As a media company CTO, it's my duty to be progressive when exploring new technologies. At the same time, I need to make sure I don't become overwhelmed by the many options to manage my data consumption.
Everyone who works in the knowledge-based economy depends on email or office productivity software to get through their daily operations. In addition to email, my day-to-day revolves around creating, managing, and accessing files or documents. Any tool that improves my ability to do this has a major positive impact on my efficiency.
The projects and tasks that I am responsible for in a given day dictate the files I will need. Keeping close tabs on my daily tasks in a central, trusted system helps me manage my workflow. And, any tools or services that can ease the burden of information overload are hugely beneficial. Technology should be used to help eliminate distracting noise from dragging down your productivity.
Here are three tools I employ on a daily basis to help access documents, track what I'm doing, and automate my life:
1. Store documents with Google Drive, Dropbox, Skydrive and Box.
If you're a technophile, hopefully these are obvious and you can skip this section. If not, and you haven't started relying on these services as your file storage solution, this is absolutely critical for you. Stop storing your files on laptops, desktops, tablets, or mobile phones. The mantra that I live by -- and consistently push in my role as CTO -- is access to data from anywhere, at any time, using any device. If your files are stored on your laptop, which you left at home, you can't do that.
Google Drive is my personal and professional data hub. Dropbox, Skydrive, and Box all provide the same functionality. I don't store any data on my devices, thus eliminating the fear of losing the device, breaking the device, or leaving it at home when I need some files from it at work. The beauty of cloud-based data storage is that I always have access to it.
The argument that these services may go down or aren't as secure are weak and myopic. We are talking about companies like Google and Microsoft who have thousands of the best engineers. They invest billions of dollars into their infrastructure. I'm pretty sure that your in-house system is far less secure -- no offense to your IT team.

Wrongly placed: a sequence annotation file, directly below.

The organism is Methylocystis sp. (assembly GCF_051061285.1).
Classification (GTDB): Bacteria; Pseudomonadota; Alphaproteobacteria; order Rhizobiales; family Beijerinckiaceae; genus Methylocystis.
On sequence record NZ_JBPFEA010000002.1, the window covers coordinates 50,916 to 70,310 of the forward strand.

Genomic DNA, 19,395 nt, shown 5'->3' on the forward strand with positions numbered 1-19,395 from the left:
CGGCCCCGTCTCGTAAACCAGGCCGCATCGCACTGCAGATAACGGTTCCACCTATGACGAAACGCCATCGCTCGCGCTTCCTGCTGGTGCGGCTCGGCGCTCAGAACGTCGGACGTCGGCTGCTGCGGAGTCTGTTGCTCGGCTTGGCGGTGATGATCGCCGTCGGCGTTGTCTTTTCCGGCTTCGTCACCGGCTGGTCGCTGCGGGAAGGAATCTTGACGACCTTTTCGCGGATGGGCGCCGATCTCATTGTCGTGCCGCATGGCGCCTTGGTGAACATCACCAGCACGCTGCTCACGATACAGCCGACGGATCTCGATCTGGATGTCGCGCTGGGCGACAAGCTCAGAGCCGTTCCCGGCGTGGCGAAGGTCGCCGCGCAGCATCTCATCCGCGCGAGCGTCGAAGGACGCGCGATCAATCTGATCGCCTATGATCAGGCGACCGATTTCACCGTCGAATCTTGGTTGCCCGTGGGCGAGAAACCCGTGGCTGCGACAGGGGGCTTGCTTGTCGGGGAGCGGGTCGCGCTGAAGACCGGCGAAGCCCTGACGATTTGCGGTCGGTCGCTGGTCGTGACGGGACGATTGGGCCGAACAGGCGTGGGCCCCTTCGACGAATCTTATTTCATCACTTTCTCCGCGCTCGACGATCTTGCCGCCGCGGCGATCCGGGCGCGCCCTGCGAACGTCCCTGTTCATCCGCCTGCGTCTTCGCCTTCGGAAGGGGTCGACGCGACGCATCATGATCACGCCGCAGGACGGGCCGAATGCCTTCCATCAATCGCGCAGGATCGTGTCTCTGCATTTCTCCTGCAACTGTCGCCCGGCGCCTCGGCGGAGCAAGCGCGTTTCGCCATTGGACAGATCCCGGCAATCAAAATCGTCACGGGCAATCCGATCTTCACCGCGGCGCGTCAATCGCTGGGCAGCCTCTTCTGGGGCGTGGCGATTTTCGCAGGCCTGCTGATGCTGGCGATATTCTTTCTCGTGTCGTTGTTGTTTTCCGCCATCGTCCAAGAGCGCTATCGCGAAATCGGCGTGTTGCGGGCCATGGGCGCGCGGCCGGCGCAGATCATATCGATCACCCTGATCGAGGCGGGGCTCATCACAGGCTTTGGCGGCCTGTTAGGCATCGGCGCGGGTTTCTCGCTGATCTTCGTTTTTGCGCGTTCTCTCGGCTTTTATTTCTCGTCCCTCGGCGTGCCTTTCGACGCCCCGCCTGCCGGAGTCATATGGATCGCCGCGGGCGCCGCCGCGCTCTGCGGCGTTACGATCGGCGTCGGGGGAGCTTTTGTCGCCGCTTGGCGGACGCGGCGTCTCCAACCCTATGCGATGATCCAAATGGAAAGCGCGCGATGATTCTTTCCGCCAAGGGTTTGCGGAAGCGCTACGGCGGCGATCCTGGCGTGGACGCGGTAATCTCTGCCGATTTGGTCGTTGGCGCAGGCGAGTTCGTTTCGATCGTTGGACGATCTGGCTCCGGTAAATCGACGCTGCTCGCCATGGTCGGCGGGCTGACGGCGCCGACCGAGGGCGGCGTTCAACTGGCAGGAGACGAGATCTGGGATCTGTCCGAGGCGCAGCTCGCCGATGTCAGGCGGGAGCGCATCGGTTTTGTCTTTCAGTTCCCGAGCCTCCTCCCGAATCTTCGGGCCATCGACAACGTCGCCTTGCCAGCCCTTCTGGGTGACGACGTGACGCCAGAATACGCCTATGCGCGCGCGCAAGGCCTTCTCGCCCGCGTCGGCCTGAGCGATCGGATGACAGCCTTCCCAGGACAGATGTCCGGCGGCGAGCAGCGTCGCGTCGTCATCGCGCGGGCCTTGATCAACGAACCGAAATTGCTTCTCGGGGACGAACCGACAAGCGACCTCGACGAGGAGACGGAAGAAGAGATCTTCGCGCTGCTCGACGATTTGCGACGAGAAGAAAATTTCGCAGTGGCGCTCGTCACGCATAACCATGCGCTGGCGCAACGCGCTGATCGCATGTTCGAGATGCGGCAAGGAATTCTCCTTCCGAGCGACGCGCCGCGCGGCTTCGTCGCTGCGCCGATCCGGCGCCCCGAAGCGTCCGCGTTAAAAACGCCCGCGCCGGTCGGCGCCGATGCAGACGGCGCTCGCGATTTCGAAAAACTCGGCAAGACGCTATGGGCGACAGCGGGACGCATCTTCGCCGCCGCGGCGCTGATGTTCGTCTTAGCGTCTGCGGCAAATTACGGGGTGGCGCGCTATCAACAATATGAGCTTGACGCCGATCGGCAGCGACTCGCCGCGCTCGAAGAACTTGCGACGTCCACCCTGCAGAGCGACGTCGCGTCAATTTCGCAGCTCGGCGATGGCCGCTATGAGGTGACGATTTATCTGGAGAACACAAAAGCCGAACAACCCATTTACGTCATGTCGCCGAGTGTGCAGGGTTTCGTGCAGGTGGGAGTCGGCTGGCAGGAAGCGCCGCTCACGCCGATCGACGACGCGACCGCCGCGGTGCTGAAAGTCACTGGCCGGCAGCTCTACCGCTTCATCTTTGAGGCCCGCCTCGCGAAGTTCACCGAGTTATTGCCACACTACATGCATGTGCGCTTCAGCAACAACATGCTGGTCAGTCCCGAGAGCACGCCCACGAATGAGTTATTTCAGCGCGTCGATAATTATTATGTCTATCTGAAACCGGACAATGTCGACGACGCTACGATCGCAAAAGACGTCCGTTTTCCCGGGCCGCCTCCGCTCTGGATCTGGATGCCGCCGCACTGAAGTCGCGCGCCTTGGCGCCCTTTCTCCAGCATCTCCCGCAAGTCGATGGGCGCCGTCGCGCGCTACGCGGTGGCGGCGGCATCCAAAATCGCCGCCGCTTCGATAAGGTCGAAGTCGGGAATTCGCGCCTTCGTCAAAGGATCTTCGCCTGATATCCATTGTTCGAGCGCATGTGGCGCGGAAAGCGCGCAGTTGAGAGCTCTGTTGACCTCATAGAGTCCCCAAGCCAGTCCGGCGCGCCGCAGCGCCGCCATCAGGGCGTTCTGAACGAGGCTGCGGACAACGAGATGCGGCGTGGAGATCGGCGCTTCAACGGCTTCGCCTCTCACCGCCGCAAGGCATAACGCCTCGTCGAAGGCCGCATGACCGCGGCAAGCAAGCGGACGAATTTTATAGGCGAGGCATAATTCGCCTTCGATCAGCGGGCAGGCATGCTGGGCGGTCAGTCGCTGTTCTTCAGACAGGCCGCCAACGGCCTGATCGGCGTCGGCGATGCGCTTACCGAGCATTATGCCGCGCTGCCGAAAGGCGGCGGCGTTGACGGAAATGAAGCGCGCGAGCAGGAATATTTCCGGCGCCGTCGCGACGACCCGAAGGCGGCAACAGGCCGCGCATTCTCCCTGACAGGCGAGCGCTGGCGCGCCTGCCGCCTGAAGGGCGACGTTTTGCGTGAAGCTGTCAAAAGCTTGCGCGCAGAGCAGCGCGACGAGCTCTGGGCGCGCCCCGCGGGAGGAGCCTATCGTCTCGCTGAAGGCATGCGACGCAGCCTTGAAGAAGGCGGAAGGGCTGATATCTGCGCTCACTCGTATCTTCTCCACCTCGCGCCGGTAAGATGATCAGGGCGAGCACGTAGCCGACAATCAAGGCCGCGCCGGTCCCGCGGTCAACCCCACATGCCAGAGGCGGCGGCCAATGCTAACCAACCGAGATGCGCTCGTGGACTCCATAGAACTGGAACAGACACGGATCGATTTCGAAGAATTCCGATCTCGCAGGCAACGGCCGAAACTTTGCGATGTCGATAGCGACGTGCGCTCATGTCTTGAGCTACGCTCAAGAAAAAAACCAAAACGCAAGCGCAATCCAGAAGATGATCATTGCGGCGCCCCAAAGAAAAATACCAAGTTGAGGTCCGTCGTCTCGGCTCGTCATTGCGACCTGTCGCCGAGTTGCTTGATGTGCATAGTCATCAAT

2. Track daily tasks with Todoist.
There are plenty of ways to keep track of your daily tasks, with the most tried and tested being the sticky note on your monitor. But, since you're an entrepreneur and innovator, you need something digital that's accessible from anywhere.
The solution I heavily rely on is Todoist. I don't need anything fancy, I just need something simple, clean and functional. Todoist is a web service, accessible via any browser. The interface is simple, intuitive, and uniform across all devices. I can now create, check, and update my tasks on my Macbook, Chromebook, Android phone, iPad, and Nexus 7. The best part is email creation of tasks. I used to mark emails in my inbox with the label "to do" or "follow up." Now I forward it to my Todoist email address and a task is created for me to track.
3. Automate your day-to-day with IFTTT.
IFTTT, whose name rhymes with "gift," is the unsung hero of my personal digital ecosystem. I only recently started using it and, in a short time, it has become indispensable. IFTTT is an acronym for "if this, then that" and the simple explanation is that it acts as your digital Swiss Army Knife. For example, when I update my Facebook profile photo, IFTTT will automatically change my Twitter profile picture to the same new photo. I can also set it up to automatically save every email attachment in Gmail to Dropbox. Or, how about receiving an email or text when the weather report says it's going to rain. If I lose my phone in my house, I can send an email to IFTTT triggering a service to call my phone. You get the picture.
The power of this service is the extreme flexibility of creating and using any number of "recipes" to custom tailor solutions to your specific needs. There are currently over 70 "channels" to use, including Twitter, Facebook, email, phone, New York Times, SMS, and more. If you're not using this service, you need to start today because it's going to improve your digital life significantly.
The digital information weighing you down grows exponentially each year, but the tools and technologies to help you manage are also evolving at a rapid pace. Leveraging the right tools is critical to your success as an entrepreneur
The author is an Entrepreneur contributor. The opinions expressed are those of the writer.
Tom Cochran currently works at the U.S. Department of State in the Bureau of International Information Programs. Prior to that, he was the Chief Technology Officer at Atlantic Media, and served as the Director of New Media Technologies forThe White House.